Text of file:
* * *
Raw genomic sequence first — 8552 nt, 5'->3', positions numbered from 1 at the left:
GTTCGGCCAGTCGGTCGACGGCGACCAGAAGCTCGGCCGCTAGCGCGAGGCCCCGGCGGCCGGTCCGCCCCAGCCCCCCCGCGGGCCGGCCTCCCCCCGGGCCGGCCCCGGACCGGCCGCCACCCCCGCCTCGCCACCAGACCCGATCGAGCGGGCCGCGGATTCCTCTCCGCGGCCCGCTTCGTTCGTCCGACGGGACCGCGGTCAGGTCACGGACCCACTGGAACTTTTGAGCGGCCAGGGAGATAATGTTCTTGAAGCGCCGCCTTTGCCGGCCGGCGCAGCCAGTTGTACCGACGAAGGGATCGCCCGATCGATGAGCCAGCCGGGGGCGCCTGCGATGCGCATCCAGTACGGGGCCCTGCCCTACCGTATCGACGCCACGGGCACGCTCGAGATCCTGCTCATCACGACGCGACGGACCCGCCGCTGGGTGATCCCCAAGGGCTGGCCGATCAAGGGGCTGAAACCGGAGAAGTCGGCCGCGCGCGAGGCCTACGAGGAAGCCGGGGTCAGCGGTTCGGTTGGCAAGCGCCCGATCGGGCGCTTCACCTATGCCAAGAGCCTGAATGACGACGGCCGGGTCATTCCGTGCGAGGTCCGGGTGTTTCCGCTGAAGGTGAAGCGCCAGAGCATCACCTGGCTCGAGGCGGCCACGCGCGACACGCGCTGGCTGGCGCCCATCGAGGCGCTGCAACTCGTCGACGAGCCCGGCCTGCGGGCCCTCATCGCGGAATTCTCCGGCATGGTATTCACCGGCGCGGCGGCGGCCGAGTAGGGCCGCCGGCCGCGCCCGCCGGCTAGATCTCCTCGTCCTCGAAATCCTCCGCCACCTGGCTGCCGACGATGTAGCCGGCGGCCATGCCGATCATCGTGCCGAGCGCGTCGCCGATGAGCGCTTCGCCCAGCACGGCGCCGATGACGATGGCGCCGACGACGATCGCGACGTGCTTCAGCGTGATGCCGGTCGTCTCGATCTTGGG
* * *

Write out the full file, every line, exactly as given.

Raw genomic sequence first — 8552 nt, 5'->3', positions numbered from 1 at the left:
GTTCGGCCAGTCGGTCGACGGCGACCAGAAGCTCGGCCGCTAGCGCGAGGCCCCGGCGGCCGGTCCGCCCCAGCCCCCCCGCGGGCCGGCCTCCCCCCGGGCCGGCCCCGGACCGGCCGCCACCCCCGCCTCGCCACCAGACCCGATCGAGCGGGCCGCGGATTCCTCTCCGCGGCCCGCTTCGTTCGTCCGACGGGACCGCGGTCAGGTCACGGACCCACTGGAACTTTTGAGCGGCCAGGGAGATAATGTTCTTGAAGCGCCGCCTTTGCCGGCCGGCGCAGCCAGTTGTACCGACGAAGGGATCGCCCGATCGATGAGCCAGCCGGGGGCGCCTGCGATGCGCATCCAGTACGGGGCCCTGCCCTACCGTATCGACGCCACGGGCACGCTCGAGATCCTGCTCATCACGACGCGACGGACCCGCCGCTGGGTGATCCCCAAGGGCTGGCCGATCAAGGGGCTGAAACCGGAGAAGTCGGCCGCGCGCGAGGCCTACGAGGAAGCCGGGGTCAGCGGTTCGGTTGGCAAGCGCCCGATCGGGCGCTTCACCTATGCCAAGAGCCTGAATGACGACGGCCGGGTCATTCCGTGCGAGGTCCGGGTGTTTCCGCTGAAGGTGAAGCGCCAGAGCATCACCTGGCTCGAGGCGGCCACGCGCGACACGCGCTGGCTGGCGCCCATCGAGGCGCTGCAACTCGTCGACGAGCCCGGCCTGCGGGCCCTCATCGCGGAATTCTCCGGCATGGTATTCACCGGCGCGGCGGCGGCCGAGTAGGGCCGCCGGCCGCGCCCGCCGGCTAGATCTCCTCGTCCTCGAAATCCTCCGCCACCTGGCTGCCGACGATGTAGCCGGCGGCCATGCCGATCATCGTGCCGAGCGCGTCGCCGATGAGCGCTTCGCCCAGCACGGCGCCGATGACGATGGCGCCGACGACGATCGCGACGTGCTTCAGCGTGATGCCGGTCGTCTCGATCTTGGG